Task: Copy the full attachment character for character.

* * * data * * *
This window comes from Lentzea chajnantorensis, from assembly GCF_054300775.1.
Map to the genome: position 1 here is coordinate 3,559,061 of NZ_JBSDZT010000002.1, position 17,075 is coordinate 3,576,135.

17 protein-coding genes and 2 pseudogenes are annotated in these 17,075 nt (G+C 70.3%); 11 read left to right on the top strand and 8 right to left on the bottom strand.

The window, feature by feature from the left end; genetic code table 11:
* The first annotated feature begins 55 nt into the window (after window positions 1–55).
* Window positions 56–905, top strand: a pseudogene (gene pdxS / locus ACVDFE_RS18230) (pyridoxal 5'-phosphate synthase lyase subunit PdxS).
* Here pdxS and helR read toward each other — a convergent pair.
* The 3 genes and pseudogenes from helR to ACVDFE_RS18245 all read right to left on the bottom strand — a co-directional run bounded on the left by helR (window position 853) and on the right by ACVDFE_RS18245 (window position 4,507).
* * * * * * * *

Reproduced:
This window comes from Lentzea chajnantorensis, from assembly GCF_054300775.1.
Map to the genome: position 1 here is coordinate 3,559,061 of NZ_JBSDZT010000002.1, position 17,075 is coordinate 3,576,135.

17 protein-coding genes and 2 pseudogenes are annotated in these 17,075 nt (G+C 70.3%); 11 read left to right on the top strand and 8 right to left on the bottom strand.

The window, feature by feature from the left end; genetic code table 11:
* The first annotated feature begins 55 nt into the window (after window positions 1–55).
* Window positions 56–905, top strand: a pseudogene (gene pdxS / locus ACVDFE_RS18230) (pyridoxal 5'-phosphate synthase lyase subunit PdxS).
* Here pdxS and helR read toward each other — a convergent pair.
* The 3 genes and pseudogenes from helR to ACVDFE_RS18245 all read right to left on the bottom strand — a co-directional run bounded on the left by helR (window position 853) and on the right by ACVDFE_RS18245 (window position 4,507).